The Chelsea Piers Sunset Terrace is a beautiful space overlooking the Hudson River to the west, and the Sky Rink to the east. During the NWHL launch party, youth players took the ice in the new league's jerseys. After about an hour of drinking, snacking, and casual chatter, the speeches began. Angela Ruggiero, Erika Lawler, and Dani Rylan were all on the docket--Rylan as commissioner, Lawler as the NWHL Players' Association's player representative, and Ruggiero as strategic advisor.
All spoke about how excited they were to create a new and sustainable business model. Lawler specifically referenced the importance of player development, talking about how players reach their physical peaks in their late 20's, but that is often many years after they have graduated college, where the NCAA provides high level competition in addition to equipment, facilities, training, and transportation. The CWHL wasn't directly discussed, but the implication was that without compensation, players can't consistently continue to train at the highest possible level. Day jobs tend to get in the way.
But all of that is stuff we already knew, and part of why we are so curious and why the NWHL could be so exciting in practice if it works out. What about stuff we didn't know?
- The home rinks of all four teams appear in a pamphlet that was handed out at the launch. The Buffalo Beauts will play at the HarborCenter in Buffalo. The Boston Pride will play at the Allied Veterans Memorial Rink in Everett, MA. The Connecticut Whale will play at Chelsea Piers in Stamford, CT. And the New York Riveters will play at the Twin Rinks at Eisenhower Park in East Meadow, NY (which is in Nassau County on Long Island, not far from the almost-former home of the New York Islanders). This information about home rinks was also made available in a prospectus that Rylan sent to prospective players, and was obtained by espnW for a story released a few days ago.
- Dani Rylan briefly spoke about a meeting last week with NHL Commissioner Gary Bettman. Some level of support was implied for the NWHL and grassroots efforts to grow women's hockey, but no details were forthcoming about financial or other types of compensation. This seemed more an indication that the two leagues are in communication with each other, and a future business relationship is possible.
- No player commitments or staff commitments were announced at this time, and neither were sponsorships, even with respect to equipment. (I asked about this during an informal Q&A session at the event; Rylan said she was not prepared to comment as details are still being worked out.) Rylan did say that player announcements would come later this month. We know from the NWHL's draft signup page that players must register for the draft by June 1 and that free agency ends on August 25 (I thought Rylan said August 17 at the event last night, but I may have misheard her). If a player has not signed with a team by August 25 (again, according to the draft signup page) they are ineligible to play in the 2015-16 season.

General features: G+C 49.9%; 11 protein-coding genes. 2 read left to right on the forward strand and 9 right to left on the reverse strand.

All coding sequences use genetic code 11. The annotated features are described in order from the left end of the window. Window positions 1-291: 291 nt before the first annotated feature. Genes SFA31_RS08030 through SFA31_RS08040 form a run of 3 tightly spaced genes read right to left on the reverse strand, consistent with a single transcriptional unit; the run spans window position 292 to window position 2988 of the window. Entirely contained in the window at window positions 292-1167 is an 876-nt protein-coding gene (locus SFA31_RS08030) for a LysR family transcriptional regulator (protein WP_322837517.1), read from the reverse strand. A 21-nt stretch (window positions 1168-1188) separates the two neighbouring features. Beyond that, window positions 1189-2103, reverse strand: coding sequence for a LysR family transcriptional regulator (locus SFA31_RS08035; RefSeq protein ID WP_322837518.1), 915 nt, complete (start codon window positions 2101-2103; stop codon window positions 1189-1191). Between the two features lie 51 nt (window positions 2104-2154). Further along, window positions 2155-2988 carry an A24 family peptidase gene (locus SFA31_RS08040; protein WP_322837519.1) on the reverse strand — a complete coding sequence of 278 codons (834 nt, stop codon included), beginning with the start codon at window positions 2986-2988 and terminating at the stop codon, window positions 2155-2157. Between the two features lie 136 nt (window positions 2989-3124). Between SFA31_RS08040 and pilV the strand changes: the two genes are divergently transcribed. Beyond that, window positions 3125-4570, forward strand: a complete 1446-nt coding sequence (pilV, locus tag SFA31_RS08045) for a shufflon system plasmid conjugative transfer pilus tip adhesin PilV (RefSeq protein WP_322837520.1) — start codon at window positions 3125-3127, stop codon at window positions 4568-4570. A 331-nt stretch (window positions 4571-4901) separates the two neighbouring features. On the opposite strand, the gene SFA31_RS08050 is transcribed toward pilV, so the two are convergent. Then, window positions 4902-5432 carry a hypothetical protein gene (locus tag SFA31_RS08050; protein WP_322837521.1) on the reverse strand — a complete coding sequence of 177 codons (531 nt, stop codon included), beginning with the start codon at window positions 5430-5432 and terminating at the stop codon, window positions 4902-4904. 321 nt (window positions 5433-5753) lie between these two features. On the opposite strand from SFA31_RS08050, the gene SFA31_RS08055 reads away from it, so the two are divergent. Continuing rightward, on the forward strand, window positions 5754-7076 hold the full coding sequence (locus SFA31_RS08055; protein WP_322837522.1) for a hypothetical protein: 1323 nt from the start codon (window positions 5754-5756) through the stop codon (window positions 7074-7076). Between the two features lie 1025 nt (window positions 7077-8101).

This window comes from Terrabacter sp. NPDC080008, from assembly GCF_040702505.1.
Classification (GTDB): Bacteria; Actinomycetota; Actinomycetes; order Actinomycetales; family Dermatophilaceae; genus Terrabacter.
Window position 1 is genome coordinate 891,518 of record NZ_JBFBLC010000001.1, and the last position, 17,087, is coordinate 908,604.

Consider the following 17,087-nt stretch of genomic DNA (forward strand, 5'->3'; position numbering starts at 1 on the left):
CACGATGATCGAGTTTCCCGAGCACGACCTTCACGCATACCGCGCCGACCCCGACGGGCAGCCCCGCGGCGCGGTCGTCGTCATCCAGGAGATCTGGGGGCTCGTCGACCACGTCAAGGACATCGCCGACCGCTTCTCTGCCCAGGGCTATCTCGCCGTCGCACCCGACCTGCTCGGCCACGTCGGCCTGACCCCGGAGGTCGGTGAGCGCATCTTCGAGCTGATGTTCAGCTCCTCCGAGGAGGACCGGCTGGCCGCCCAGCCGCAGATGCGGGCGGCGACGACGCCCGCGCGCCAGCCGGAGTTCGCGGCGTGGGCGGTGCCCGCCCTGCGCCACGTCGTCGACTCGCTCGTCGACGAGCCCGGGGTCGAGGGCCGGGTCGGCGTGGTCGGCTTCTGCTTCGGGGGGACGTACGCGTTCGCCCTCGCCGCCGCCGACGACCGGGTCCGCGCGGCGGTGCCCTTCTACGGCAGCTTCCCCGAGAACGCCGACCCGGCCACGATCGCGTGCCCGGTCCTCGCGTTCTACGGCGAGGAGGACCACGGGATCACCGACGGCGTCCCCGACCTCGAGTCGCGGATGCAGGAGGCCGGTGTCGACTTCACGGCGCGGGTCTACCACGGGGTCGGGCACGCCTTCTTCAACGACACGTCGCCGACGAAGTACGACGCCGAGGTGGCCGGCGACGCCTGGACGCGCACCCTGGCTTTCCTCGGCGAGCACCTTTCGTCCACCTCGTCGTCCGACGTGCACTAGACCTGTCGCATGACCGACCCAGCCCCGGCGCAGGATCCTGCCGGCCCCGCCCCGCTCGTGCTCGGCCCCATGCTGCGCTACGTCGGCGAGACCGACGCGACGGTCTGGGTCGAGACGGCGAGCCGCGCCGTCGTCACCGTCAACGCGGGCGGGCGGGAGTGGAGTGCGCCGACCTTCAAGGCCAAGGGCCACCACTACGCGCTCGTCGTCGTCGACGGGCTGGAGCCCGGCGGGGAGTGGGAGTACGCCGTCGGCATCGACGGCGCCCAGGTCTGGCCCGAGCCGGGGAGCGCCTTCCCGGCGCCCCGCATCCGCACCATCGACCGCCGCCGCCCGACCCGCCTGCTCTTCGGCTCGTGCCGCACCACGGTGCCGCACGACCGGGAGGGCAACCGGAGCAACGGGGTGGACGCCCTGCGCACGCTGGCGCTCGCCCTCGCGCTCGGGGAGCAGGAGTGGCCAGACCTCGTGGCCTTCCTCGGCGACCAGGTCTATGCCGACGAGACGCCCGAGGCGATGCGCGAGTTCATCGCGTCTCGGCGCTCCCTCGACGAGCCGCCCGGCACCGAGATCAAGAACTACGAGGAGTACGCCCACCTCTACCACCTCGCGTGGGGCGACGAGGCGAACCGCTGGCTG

Altogether, the event was pleasant and everyone involved with league operations seemed to be in good spirits. However, not much new information was released. We still have some waiting to do.
And things are even more murky regarding the future of the CWHL's Boston Blades. On Friday April 10, it was announced that the CWHL had terminated Blades' head coach Digit Murphy and general manager Aronda Kirby. It seems that Digit actually owns the trademark to the Blades' logo, as detailed here and located by user @Hannah_Bevis1 on Twitter. The trademark disagreement seems to be the genesis of the CWHL parting ways with Kirby and Murphy, who basically comprise the entire Blades' front office. The trademark was applied for in October of 2014, despite the fact that this logo seems to have been in use since 2010. Digit Murphy's company, Digit Murphy Enterprises Inc., is listed as the original trademark applicant for the Blades' logo.
In addition, Blades players were present at the NWHL launch, including Hilary Knight and Jessica Koizumi. Also present was Brianne McLaughlin, a regular member of Team USA's goaltending squad who was drafted in the CWHL in 2010 but never played in the league. The CWHL did not answer my request for comment about the Boston Blades regarding both their November 2014 labor strike and the Blades' future as an organization. The requests for comment were made on March 28 and March 30, and went to Jennifer Smith, the CWHL's Director of Communications.
So, to summarize: you can plan transportation to your nearest NWHL rink, but you can't start thinking about whose name and number you want on the back of a t-shirt yet. And we still don't know who's paying for all of this and how. More information, as always, when it becomes available.